Ego can be a very good thing. But we’ve all seen, or been, the guy with no ego who seems to constantly get stuck in the friend-zone. We’ve also witnessed the the downfall of many a politician, done in by his own mammoth ego. So, what is the right size ego?
Ed Catmull, President of Pixar Animation Studios, shares part of the creative process at the best animation studio in the world:
In the process of making the film, we reviewed the material every day. Now this is counter-intuitive for a lot of people. Most people—imagine this: you can’t draw very well, but even if you can draw very well, suppose you come in and you’ve got to put together animation or drawings and show it to a world-class, famous animator. Well, you don’t want to show something that is weak, or poor, so you want to hold off until you get it right. And the trick is to actually stop that behavior. We show it every day, when it’s incomplete. If everybody does it, every day, then you get over the embarrassment. And when you get over the embarrassment, you’re more creative.
As I say, that’s not obvious to people, but starting down that path helped everything we did. Show it in its incomplete form. There’s another advantage and that is, when you’re done, you’re done. That might seem silly, except a lot of people work on something and they want to hold it and want to show it, say two weeks later, to get done. Only it’s never right. So they’re not done. So you need to go through this iterative process, and the trick was to do it more frequently to change the dynamics.
Jeff Bezos, founder of Amazon, shines more light when he discusses how Amazon has been able to win on so many bold bets:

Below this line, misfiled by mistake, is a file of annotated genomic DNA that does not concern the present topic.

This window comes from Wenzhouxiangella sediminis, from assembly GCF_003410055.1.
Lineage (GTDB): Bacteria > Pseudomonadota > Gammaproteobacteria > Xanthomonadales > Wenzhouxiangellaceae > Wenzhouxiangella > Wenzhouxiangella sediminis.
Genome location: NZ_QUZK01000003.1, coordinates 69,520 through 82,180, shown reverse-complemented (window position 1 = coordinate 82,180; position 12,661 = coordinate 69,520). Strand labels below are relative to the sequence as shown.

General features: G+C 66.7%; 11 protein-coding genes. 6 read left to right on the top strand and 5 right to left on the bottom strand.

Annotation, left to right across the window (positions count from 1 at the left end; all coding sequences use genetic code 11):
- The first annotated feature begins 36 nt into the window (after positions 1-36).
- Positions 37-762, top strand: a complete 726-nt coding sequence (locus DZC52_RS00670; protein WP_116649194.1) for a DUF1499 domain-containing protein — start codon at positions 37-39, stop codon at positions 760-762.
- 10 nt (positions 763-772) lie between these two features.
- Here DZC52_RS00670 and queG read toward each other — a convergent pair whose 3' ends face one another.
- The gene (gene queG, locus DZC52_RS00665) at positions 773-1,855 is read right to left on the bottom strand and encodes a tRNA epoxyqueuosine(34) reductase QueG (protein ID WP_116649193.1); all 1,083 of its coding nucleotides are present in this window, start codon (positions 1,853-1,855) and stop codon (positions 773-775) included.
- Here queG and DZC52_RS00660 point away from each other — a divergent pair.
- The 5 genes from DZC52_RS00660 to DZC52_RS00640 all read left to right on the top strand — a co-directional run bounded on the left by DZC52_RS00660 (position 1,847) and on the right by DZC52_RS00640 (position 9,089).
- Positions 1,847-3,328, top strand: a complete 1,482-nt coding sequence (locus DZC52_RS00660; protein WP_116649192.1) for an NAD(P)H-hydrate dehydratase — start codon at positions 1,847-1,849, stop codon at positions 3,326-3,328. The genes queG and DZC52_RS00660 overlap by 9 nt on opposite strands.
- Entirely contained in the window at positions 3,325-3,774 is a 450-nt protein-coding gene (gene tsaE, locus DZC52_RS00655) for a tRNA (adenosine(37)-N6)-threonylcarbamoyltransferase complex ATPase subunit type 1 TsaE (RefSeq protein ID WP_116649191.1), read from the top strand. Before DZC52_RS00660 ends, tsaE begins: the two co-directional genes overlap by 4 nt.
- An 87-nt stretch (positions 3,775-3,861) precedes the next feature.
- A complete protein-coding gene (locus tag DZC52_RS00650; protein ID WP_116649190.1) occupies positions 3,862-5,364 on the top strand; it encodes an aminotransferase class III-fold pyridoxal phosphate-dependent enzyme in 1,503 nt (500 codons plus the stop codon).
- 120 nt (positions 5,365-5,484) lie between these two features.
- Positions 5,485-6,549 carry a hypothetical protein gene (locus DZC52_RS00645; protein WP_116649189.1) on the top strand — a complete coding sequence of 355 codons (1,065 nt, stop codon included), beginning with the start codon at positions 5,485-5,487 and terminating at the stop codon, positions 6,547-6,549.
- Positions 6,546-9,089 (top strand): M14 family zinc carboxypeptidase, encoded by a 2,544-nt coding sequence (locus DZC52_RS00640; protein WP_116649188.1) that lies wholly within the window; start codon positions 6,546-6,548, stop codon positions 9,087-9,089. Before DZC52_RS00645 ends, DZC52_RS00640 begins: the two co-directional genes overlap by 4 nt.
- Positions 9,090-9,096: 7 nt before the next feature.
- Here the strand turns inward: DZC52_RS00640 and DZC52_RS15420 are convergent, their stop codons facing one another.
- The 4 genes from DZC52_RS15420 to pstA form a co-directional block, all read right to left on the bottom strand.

I believe if you don’t have that set of things in your corporate culture, then you can’t do large-scale invention. You can do incremental invention, which is critically important for any company. But it is very difficult — if you are not willing to be misunderstood. People will misunderstand you.
Any time you do something big, that’s disruptive — Kindle, AWS — there will be critics. And there will be at least two kinds of critics. There will be well-meaning critics who genuinely misunderstand what you are doing or genuinely have a different opinion. And there will be the self-interested critics that have a vested interest in not liking what you are doing and they will have reason to misunderstand. And you have to be willing to ignore both types of critics. You listen to them, because you want to see, always testing, is it possible they are right?
So, if you draw at Pixar, you’ve got to get comfortable showing rough, incomplete, or even bad work to others, possibly even your to your heroes. You’ve got to be willing to take criticism and to apply those things that other people think to your work. This requires you to minimize your ego.
On the other hand, Amazon (read: Bezos) has a huge ego. He’s willing to be misunderstood, to looked at as crazy, to be looked at as flat-out wrong. He’s willing to lose $3 BILLION between 1995 and 2003 because he has an outsized belief in himself and his mission.
The guys with the small egos and the guys with the massive egos can both create success. It’s the guys in the middle that perpetually lose. The wafflers, with just enough ego that they “don’t take shit from anybody” but not enough ego to truly believe in themselves, stand up, and say “This can work, and I’m the one that’s going to make it work.”